More Than One-Fourth of Opioid Poisonings Involve Children and Teens: Study
More than one-fourth of opioid poisonings involve children and teens, and they have become increasingly severe in recent years, according to new research.
Doctors are trying a new approach to pain management after surgery, in an attempt to reduce patients’ reliance on narcotic painkillers, according to The Wall Street Journal.
This “multimodal” approach includes cocktails of medications given to patients before, during and after surgery. The medication is delivered orally, intravenously and through injection into the tissues and nerves around the surgical site. By avoiding giving patients heavy doses of opioids, doctors hope to prevent the risk that patients will become addicted to painkillers. They also avoid the grogginess, nausea, hallucinations and constipation that can result from taking opioids.
Martin Clark Jr., an orthopedic surgeon at Sharon Hospital in Sharon, Connecticut, says when his patients rely entirely on narcotics, they are “drowsy and apathetic, they aren’t into physical therapy and they sit in bed.” In contrast, patients being treated with the new pain protocols are more able to stick with physical rehabilitation regimens to regain muscle strength and range of motion.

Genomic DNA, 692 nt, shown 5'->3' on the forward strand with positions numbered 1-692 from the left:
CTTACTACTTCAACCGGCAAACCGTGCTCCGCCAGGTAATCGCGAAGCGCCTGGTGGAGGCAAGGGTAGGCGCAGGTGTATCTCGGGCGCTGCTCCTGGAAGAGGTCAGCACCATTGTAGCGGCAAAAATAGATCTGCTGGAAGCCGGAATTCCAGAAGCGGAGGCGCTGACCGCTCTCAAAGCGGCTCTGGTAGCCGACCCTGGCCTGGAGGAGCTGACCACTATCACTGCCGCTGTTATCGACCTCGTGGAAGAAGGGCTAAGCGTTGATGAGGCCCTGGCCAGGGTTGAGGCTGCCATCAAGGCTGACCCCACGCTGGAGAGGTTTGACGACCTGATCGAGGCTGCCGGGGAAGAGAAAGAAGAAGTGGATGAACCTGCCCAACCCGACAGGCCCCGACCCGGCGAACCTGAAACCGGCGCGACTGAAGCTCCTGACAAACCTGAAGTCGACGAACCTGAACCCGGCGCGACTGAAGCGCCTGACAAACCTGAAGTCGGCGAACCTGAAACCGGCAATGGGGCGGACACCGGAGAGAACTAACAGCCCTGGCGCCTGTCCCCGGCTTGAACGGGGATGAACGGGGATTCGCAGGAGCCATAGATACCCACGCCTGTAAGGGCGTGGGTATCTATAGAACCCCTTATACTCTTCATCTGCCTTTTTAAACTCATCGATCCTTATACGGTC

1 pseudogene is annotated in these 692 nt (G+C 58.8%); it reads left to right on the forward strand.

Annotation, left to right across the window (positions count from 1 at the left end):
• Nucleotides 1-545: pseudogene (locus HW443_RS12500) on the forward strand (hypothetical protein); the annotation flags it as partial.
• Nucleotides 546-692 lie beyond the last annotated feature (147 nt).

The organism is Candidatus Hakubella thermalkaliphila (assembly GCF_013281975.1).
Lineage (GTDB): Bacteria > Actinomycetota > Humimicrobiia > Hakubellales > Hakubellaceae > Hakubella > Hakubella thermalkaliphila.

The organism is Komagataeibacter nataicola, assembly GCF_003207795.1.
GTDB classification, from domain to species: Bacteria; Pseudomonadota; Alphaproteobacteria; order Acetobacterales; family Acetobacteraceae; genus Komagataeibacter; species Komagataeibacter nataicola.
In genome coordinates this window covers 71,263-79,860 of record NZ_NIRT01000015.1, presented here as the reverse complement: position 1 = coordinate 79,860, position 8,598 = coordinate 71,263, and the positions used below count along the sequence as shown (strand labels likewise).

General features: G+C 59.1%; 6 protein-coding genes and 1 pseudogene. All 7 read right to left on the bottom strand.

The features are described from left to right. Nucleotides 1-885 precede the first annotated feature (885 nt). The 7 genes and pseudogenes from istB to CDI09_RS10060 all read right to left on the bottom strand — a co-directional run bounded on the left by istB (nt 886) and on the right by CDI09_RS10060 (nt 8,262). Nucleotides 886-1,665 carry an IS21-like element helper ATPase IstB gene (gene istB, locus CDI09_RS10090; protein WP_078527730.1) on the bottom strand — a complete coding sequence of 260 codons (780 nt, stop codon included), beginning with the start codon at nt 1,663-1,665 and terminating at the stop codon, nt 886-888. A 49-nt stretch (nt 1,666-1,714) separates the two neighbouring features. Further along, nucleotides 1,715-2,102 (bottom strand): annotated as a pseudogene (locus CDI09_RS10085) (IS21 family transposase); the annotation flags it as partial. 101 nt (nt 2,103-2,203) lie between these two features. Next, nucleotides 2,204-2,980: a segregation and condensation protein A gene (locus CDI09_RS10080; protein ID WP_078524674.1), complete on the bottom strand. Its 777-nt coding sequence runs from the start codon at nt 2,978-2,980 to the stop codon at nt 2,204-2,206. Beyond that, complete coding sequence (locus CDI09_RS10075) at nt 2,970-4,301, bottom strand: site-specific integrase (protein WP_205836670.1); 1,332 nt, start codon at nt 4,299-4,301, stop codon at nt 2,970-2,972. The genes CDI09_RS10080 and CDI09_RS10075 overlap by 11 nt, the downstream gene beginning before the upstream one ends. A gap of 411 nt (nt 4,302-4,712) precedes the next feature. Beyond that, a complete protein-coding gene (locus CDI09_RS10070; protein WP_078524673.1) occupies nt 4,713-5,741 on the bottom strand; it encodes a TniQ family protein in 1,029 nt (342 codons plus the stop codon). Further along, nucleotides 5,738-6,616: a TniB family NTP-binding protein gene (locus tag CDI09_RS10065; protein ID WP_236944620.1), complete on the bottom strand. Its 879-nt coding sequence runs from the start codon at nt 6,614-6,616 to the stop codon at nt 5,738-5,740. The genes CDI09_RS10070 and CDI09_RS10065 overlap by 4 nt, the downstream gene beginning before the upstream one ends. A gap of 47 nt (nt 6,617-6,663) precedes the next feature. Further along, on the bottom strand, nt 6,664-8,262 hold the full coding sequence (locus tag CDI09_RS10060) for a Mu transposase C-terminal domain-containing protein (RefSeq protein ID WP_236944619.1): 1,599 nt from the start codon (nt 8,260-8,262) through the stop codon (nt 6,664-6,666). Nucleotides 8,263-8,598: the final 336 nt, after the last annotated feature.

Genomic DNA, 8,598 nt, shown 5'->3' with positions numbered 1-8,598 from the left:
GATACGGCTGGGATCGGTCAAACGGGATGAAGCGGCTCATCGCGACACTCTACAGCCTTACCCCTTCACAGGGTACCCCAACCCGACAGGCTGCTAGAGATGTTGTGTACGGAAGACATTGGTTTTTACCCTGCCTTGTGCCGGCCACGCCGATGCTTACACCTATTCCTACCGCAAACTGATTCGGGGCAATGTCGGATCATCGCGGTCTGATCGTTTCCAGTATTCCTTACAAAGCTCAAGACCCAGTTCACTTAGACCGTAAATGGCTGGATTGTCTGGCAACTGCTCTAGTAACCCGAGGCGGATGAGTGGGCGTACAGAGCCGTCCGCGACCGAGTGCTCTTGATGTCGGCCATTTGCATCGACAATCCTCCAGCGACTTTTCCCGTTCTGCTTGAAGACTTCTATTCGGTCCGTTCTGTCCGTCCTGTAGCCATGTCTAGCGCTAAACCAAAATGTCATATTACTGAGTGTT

Patients undergoing knee replacement surgery at Canton-Potsdam Hospital in Potsdam, New York, receive medication before surgery including the anti-inflammatory Celebrex, and Lyrica, which treats nerve pain and blocks pain impulses to the central nervous system.
During surgery, patients receive anesthesia in the lower spine, as well as a sedative, intravenous Tylenol and an anti-nausea medication. The anesthesia lasts up to 24 hours after surgery. The surgeon also injects medications into the tissues around the knee, including a numbing agent, a drug to control bleeding and another anti-inflammatory agent. Once patients are in recovery, they receive a continuous cooling pad to decrease swelling and stimulate nerve endings, which reduces pain. They receive 24 hours of intravenous Tylenol and more Celebrex and Lyrica.
Patients are given oral narcotics such as oxycodone, but they generally don’t need them for more than two weeks, and often stop taking them after several days.